Found on the on the lower tier of the South West buttress of the
George Heriot or “Jinglin’ Geordie” as he is
known in Edinburgh is dressed in a cape over a short jacket, typical of a Renaissance
gentleman, and holding an effigy of the Castle - the goldsmith's
‘assay mark’ for gold and symbol of Edinburgh.
George Heriot (The Fortunes of Nigel, 1822): Based on the historical
figure (1563-1624) who established Heriot's Hospital for the education
of the sons of impoverished burghers of Edinburgh, "Jingling
Geordie" is a goldsmith and an "old and faithful servant"
to James VI and I. He is always canny with his riches, to the frustration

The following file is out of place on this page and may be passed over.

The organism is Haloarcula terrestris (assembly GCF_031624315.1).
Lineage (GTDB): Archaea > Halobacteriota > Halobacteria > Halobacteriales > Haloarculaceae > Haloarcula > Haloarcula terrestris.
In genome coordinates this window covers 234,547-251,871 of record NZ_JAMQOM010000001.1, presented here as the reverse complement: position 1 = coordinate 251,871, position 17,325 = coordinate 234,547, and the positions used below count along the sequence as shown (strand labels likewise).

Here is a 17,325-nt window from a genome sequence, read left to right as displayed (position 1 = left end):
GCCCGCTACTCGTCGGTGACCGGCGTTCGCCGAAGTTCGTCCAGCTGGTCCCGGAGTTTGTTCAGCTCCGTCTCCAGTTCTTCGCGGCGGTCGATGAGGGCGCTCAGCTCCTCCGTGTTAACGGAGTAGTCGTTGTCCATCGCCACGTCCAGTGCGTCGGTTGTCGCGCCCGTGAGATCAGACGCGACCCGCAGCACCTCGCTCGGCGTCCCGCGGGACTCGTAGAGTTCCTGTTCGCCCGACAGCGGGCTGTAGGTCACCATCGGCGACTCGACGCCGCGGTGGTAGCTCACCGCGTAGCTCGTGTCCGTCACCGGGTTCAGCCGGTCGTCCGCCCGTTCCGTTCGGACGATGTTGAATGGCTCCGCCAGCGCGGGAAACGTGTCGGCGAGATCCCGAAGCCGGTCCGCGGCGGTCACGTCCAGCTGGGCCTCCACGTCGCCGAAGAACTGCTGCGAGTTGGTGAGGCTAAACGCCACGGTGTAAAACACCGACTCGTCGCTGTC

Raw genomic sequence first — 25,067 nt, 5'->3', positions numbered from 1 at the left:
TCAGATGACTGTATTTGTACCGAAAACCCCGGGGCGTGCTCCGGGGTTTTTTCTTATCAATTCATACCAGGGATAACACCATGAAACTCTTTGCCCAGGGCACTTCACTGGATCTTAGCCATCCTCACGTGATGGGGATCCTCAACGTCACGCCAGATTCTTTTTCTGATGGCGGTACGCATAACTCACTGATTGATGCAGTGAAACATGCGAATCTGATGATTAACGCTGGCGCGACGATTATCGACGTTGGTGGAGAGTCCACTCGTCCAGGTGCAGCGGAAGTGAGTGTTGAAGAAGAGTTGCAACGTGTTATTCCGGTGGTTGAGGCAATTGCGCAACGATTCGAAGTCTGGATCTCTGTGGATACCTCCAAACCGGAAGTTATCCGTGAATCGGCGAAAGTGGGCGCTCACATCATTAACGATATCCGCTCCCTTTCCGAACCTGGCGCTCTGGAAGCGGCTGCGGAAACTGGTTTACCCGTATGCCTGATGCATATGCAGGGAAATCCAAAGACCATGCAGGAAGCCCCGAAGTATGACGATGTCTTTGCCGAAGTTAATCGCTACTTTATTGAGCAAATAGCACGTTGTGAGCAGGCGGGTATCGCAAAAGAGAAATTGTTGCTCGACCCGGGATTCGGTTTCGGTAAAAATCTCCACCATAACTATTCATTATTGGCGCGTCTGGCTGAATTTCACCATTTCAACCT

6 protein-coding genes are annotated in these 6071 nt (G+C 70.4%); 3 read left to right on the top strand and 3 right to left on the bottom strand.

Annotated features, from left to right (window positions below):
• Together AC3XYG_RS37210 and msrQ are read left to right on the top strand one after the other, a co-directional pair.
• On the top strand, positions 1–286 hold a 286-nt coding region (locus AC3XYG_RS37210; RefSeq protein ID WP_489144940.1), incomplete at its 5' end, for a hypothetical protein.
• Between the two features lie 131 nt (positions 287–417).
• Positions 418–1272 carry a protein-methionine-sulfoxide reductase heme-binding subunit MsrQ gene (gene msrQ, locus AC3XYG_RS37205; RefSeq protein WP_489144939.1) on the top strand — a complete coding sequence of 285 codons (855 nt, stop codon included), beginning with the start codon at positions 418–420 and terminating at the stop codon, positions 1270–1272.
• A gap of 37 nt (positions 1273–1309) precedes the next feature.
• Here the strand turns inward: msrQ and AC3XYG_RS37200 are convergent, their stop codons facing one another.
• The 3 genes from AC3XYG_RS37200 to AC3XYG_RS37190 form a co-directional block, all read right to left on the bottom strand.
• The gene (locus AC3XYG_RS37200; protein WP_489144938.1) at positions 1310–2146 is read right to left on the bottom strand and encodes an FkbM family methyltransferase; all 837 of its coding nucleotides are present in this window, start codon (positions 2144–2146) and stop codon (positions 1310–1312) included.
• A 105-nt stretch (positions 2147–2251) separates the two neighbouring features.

of the King, who describes him as "so damnably ready with his
gold-ends of wisdom and sae accursedly backward with his gold-ends
About the Sculptor
Peter Slater (1809 to 1860)
Born in Edinburgh, Slater was the son of a marble cutter. He worked
as an assistant carver with Samuel Joseph who took him to London
where he later studied at the Royal Academy having been recommended
by Wilkie Collins.
Other works include a statue of James Watt, for Adam Square, a
copy of a work by Chantrey; a monument to Dr Carson (1855) in St.
Giles Cathedral, Edinburgh.
There were in fact two Peter Slater - most likely father and son - involved in working
on this statue. The elder sketched the design and the younger executed it after his death.
They both exhibited at the Royal Academy, with the younger exhibiting between 1846 and 1870.
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